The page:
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More Borrowers With Risky Loans Are Falling Behind


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More Borrowers With Risky Loans Are Falling Behind

Subprime Mortgages Surged As Housing Market Soared;

Now, Delinquencies Mount


December 5, 2006; Page A1


Americans who have stretched themselves financially to buy a home or refinance a mortgage have been falling behind on their loan payments at an unexpectedly rapid pace.

The surge in mortgage delinquencies in the past few months is squeezing lenders and unsettling investors world-wide in the $10 trillion U.S. mortgage market. The pain is most apparent in subprime mortgages, though there are signs it is spreading to other parts of the mortgage market.

Subprime mortgages are loans made to borrowers who are considered to be higher credit risks because of past payment problems, high debt relative to income or other factors. Lenders typically charge them higher interest rates -- as much as four percentage points more than more-credit-worthy borrowers pay -- one reason subprime mortgages are among the most profitable segments of the industry.


They also have been among the fastest-growing segments. Subprime mortgage originations climbed to $625 billion in 2005 from $120 billion in 2001, according to Inside Mortgage Finance, a trade publication. Like other types of mortgages, subprime home loans are often packaged into securities and sold to investors, helping lenders limit their risks.

Until the past year or so, delinquency rates were low by historical standards, thanks to low interest rates and rising home prices, which made it easy for borrowers to refinance or sell their homes if they ran into trouble. But as the housing market peaked and loan volume leveled off, some lenders responded by relaxing their lending standards. Now, the downside of that strategy is becoming more apparent. (See related article.)

Based on current performance, 2006 is on track to be one of the worst ever for subprime loans, according to UBS AG. "We are a bit surprised by how fast this has unraveled," says Thomas Zimmerman, head of asset-backed securities research at UBS. Roughly 80,000 subprime borrowers who took out mortgages packaged into securities this year are behind on their payments, the bank says.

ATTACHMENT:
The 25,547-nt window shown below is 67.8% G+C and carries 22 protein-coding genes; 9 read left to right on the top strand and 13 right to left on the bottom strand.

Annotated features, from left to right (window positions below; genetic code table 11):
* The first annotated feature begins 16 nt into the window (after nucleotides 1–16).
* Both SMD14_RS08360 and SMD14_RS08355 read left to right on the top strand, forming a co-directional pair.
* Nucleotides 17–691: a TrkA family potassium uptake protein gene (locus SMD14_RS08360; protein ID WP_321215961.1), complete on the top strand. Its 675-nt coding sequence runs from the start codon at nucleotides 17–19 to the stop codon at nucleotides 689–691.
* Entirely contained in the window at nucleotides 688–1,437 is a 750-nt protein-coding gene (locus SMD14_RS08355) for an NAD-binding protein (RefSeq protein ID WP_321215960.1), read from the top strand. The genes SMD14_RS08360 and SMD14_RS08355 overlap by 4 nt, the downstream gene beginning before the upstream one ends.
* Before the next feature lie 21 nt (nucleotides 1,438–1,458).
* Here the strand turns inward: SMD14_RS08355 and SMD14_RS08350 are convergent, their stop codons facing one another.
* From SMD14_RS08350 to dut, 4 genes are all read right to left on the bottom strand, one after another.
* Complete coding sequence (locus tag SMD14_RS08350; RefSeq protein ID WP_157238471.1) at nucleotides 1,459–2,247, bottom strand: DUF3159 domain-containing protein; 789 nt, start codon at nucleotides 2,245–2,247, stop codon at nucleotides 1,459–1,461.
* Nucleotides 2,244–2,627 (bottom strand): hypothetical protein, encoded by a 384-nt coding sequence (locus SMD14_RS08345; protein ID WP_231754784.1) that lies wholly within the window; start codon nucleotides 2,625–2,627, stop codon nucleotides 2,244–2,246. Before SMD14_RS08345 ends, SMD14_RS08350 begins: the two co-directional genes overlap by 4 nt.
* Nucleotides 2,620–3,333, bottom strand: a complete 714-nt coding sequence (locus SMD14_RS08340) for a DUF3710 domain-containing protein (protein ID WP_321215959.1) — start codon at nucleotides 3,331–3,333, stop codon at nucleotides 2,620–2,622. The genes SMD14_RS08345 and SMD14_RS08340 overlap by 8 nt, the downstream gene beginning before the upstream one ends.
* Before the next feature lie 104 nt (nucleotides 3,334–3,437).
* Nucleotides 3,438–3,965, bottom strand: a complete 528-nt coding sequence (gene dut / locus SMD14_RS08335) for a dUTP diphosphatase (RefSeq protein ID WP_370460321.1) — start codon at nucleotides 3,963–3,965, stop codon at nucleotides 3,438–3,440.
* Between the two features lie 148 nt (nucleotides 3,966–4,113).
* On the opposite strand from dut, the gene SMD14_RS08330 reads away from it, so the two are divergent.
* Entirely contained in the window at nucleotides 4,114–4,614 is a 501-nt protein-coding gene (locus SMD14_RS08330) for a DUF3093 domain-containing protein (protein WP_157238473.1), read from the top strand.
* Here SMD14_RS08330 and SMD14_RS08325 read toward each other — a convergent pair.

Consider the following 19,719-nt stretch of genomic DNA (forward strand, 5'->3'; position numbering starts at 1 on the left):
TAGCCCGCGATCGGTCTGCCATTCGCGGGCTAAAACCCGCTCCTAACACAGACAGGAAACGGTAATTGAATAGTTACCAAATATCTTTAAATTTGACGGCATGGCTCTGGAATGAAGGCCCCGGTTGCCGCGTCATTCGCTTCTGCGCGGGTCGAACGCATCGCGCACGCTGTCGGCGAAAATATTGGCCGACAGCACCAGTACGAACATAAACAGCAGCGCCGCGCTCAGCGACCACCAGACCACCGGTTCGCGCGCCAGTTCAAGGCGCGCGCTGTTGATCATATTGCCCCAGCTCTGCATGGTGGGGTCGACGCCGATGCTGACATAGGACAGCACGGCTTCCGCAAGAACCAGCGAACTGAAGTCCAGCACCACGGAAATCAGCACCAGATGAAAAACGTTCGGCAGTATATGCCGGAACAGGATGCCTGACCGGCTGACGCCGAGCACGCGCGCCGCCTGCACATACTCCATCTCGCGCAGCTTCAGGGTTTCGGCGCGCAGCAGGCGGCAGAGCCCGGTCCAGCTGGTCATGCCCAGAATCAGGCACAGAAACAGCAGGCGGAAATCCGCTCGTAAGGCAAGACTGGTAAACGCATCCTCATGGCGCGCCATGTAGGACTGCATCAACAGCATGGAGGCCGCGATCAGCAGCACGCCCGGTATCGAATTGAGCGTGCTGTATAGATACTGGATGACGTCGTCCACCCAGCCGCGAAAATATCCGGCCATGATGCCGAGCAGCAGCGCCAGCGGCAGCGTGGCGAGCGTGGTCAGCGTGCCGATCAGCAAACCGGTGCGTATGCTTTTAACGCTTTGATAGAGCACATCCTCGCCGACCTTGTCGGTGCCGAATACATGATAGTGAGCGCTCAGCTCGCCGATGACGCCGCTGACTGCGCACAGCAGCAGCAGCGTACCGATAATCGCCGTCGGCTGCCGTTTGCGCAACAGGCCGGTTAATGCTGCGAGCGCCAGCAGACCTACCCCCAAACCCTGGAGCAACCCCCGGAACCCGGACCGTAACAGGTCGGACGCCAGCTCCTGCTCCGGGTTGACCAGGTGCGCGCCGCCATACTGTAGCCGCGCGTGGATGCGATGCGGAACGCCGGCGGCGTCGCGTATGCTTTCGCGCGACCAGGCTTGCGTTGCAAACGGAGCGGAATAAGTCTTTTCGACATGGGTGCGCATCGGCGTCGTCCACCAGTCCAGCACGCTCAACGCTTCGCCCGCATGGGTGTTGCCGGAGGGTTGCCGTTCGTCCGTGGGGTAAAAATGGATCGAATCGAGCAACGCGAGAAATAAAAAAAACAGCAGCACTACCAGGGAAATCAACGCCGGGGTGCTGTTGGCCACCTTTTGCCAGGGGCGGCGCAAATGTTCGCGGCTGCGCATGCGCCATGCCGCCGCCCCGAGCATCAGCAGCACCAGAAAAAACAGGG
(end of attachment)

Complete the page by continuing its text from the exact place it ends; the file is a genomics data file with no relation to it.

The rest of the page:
Though delinquency rates on subprime mortgages originated in the past year have soared to the highest levels in a decade, economists don't expect any significant harm to the nation's economy or financial systems. But if late payments and foreclosures continue to rise at a faster-than-expected pace, the pain could extend beyond homeowners and lenders to the investors who buy mortgage-backed securities.

Several lenders are already feeling the sting. H&R Block Inc., which operates Option One, a major subprime lender, said last week that its mortgage-services unit posted a pretax loss of $39 million in the fiscal second quarter ended Oct. 31, compared with a year-earlier pretax profit of $48.8 million. The Kansas City-based tax-services company said last month it is considering selling Option One, which has been struggling with higher interest rates and defaults, and is closing 12 branch offices.

On Friday, KeyCorp said it reached a deal to sell its subprime Champion Mortgage business. Analysts at Friedman, Billings, Ramsey & Co. put the price for the company's subprime mortgage operation at $130 million, "far below" the $200 million to $250 million they expected. A spokeswoman for KeyCorp declined to comment, except to say that KeyCorp feels it "definitely generated a fair price" for both the unit and its loan portfolio, which was sold separately. She added that KeyCorp was leaving the subprime market because "it no longer fits with our long-term strategic priorities."

Soaring delinquencies are making some lenders more cautious, which is likely to put further pressure on the weak housing market. Yesterday, the National Association of Realtors said that its index for pending home sales for October fell a seasonally adjusted rate of 1.7% from September and was down 13.2% from a year earlier.

Delinquency rates have been rising steadily since the middle of 2005. But the trend has accelerated sharply in the past two to three months, according to an analysis by UBS. The figures don't include loans that lenders were forced to repurchase because the borrower went into default in the first few months; such repurchases also have increased sharply this year.

In October, borrowers were 60 days or more behind in payments on 3.9% of the subprime home loans packaged into mortgage securities this year, UBS says. That's nearly twice the delinquency rate on new subprime loans recorded a year earlier.